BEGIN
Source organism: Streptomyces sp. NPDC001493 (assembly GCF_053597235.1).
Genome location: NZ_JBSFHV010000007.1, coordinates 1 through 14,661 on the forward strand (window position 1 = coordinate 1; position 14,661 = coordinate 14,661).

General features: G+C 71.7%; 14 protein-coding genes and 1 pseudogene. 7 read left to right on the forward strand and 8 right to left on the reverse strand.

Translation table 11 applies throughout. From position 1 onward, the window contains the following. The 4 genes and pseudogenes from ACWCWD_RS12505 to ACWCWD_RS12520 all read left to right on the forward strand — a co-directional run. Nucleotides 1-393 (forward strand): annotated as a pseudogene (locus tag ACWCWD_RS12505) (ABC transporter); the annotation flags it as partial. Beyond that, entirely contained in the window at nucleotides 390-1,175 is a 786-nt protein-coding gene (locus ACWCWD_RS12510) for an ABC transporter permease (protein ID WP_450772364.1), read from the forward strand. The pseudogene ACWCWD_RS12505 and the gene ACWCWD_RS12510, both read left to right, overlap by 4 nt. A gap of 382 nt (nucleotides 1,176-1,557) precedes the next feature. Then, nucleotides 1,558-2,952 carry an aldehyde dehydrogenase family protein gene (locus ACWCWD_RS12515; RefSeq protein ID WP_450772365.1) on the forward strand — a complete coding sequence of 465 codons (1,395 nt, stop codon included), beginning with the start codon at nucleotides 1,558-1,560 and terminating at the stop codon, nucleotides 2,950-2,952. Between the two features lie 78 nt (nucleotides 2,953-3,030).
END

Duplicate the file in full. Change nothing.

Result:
Source organism: Streptomyces sp. NPDC001493 (assembly GCF_053597235.1).
Genome location: NZ_JBSFHV010000007.1, coordinates 1 through 14,661 on the forward strand (window position 1 = coordinate 1; position 14,661 = coordinate 14,661).

General features: G+C 71.7%; 14 protein-coding genes and 1 pseudogene. 7 read left to right on the forward strand and 8 right to left on the reverse strand.

Translation table 11 applies throughout. From position 1 onward, the window contains the following. The 4 genes and pseudogenes from ACWCWD_RS12505 to ACWCWD_RS12520 all read left to right on the forward strand — a co-directional run. Nucleotides 1-393 (forward strand): annotated as a pseudogene (locus tag ACWCWD_RS12505) (ABC transporter); the annotation flags it as partial. Beyond that, entirely contained in the window at nucleotides 390-1,175 is a 786-nt protein-coding gene (locus ACWCWD_RS12510) for an ABC transporter permease (protein ID WP_450772364.1), read from the forward strand. The pseudogene ACWCWD_RS12505 and the gene ACWCWD_RS12510, both read left to right, overlap by 4 nt. A gap of 382 nt (nucleotides 1,176-1,557) precedes the next feature. Then, nucleotides 1,558-2,952 carry an aldehyde dehydrogenase family protein gene (locus ACWCWD_RS12515; RefSeq protein ID WP_450772365.1) on the forward strand — a complete coding sequence of 465 codons (1,395 nt, stop codon included), beginning with the start codon at nucleotides 1,558-1,560 and terminating at the stop codon, nucleotides 2,950-2,952. Between the two features lie 78 nt (nucleotides 2,953-3,030).